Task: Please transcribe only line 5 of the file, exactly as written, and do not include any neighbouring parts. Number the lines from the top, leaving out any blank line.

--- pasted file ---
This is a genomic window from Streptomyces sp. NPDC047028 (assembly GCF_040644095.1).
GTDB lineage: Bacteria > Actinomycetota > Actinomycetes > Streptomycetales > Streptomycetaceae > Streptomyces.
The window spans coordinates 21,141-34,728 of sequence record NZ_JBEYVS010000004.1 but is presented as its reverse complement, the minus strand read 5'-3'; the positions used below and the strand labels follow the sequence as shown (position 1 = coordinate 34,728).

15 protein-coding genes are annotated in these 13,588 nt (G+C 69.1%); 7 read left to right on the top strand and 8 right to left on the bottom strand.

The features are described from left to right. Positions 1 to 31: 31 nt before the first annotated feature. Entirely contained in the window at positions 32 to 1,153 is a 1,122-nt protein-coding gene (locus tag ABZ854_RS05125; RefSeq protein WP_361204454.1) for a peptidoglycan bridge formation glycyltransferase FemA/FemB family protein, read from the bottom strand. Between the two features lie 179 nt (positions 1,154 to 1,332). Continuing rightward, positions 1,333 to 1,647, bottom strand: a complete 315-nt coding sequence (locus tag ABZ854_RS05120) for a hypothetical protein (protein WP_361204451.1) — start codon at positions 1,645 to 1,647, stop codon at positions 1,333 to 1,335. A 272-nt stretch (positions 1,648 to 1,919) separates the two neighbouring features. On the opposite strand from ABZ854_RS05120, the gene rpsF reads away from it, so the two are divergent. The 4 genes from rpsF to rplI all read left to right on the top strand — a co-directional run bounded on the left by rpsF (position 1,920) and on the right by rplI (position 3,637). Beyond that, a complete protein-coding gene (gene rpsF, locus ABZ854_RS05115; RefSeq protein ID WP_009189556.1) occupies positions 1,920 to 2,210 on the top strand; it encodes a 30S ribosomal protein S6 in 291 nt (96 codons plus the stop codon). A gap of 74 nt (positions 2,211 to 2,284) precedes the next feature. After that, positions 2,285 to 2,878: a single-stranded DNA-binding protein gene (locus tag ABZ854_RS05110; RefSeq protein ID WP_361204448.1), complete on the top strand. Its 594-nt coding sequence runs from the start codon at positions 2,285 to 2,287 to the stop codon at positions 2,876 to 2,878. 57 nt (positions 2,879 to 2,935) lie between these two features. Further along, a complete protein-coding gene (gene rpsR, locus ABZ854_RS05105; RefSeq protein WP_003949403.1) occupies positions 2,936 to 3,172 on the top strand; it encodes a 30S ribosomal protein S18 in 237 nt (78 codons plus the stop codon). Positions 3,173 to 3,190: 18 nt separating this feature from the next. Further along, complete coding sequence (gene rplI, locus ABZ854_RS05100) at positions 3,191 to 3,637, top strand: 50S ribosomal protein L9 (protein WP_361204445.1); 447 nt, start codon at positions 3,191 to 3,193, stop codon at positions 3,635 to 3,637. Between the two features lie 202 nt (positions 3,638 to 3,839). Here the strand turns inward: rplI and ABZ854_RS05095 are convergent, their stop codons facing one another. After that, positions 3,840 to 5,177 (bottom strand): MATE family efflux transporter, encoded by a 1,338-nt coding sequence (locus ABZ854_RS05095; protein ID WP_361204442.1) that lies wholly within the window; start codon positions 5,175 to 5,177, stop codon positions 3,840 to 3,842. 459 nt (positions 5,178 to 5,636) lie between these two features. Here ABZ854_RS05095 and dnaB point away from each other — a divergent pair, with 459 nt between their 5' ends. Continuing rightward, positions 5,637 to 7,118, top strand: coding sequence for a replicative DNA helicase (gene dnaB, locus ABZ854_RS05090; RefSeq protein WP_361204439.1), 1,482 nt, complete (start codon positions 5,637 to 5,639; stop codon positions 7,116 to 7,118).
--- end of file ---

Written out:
The features are described from left to right. Positions 1 to 31: 31 nt before the first annotated feature. Entirely contained in the window at positions 32 to 1,153 is a 1,122-nt protein-coding gene (locus tag ABZ854_RS05125; RefSeq protein WP_361204454.1) for a peptidoglycan bridge formation glycyltransferase FemA/FemB family protein, read from the bottom strand. Between the two features lie 179 nt (positions 1,154 to 1,332). Continuing rightward, positions 1,333 to 1,647, bottom strand: a complete 315-nt coding sequence (locus tag ABZ854_RS05120) for a hypothetical protein (protein WP_361204451.1) — start codon at positions 1,645 to 1,647, stop codon at positions 1,333 to 1,335. A 272-nt stretch (positions 1,648 to 1,919) separates the two neighbouring features. On the opposite strand from ABZ854_RS05120, the gene rpsF reads away from it, so the two are divergent. The 4 genes from rpsF to rplI all read left to right on the top strand — a co-directional run bounded on the left by rpsF (position 1,920) and on the right by rplI (position 3,637). Beyond that, a complete protein-coding gene (gene rpsF, locus ABZ854_RS05115; RefSeq protein ID WP_009189556.1) occupies positions 1,920 to 2,210 on the top strand; it encodes a 30S ribosomal protein S6 in 291 nt (96 codons plus the stop codon). A gap of 74 nt (positions 2,211 to 2,284) precedes the next feature. After that, positions 2,285 to 2,878: a single-stranded DNA-binding protein gene (locus tag ABZ854_RS05110; RefSeq protein ID WP_361204448.1), complete on the top strand. Its 594-nt coding sequence runs from the start codon at positions 2,285 to 2,287 to the stop codon at positions 2,876 to 2,878. 57 nt (positions 2,879 to 2,935) lie between these two features. Further along, a complete protein-coding gene (gene rpsR, locus ABZ854_RS05105; RefSeq protein WP_003949403.1) occupies positions 2,936 to 3,172 on the top strand; it encodes a 30S ribosomal protein S18 in 237 nt (78 codons plus the stop codon). Positions 3,173 to 3,190: 18 nt separating this feature from the next. Further along, complete coding sequence (gene rplI, locus ABZ854_RS05100) at positions 3,191 to 3,637, top strand: 50S ribosomal protein L9 (protein WP_361204445.1); 447 nt, start codon at positions 3,191 to 3,193, stop codon at positions 3,635 to 3,637. Between the two features lie 202 nt (positions 3,638 to 3,839). Here the strand turns inward: rplI and ABZ854_RS05095 are convergent, their stop codons facing one another. After that, positions 3,840 to 5,177 (bottom strand): MATE family efflux transporter, encoded by a 1,338-nt coding sequence (locus ABZ854_RS05095; protein ID WP_361204442.1) that lies wholly within the window; start codon positions 5,175 to 5,177, stop codon positions 3,840 to 3,842. 459 nt (positions 5,178 to 5,636) lie between these two features. Here ABZ854_RS05095 and dnaB point away from each other — a divergent pair, with 459 nt between their 5' ends. Continuing rightward, positions 5,637 to 7,118, top strand: coding sequence for a replicative DNA helicase (gene dnaB, locus ABZ854_RS05090; RefSeq protein WP_361204439.1), 1,482 nt, complete (start codon positions 5,637 to 5,639; stop codon positions 7,116 to 7,118).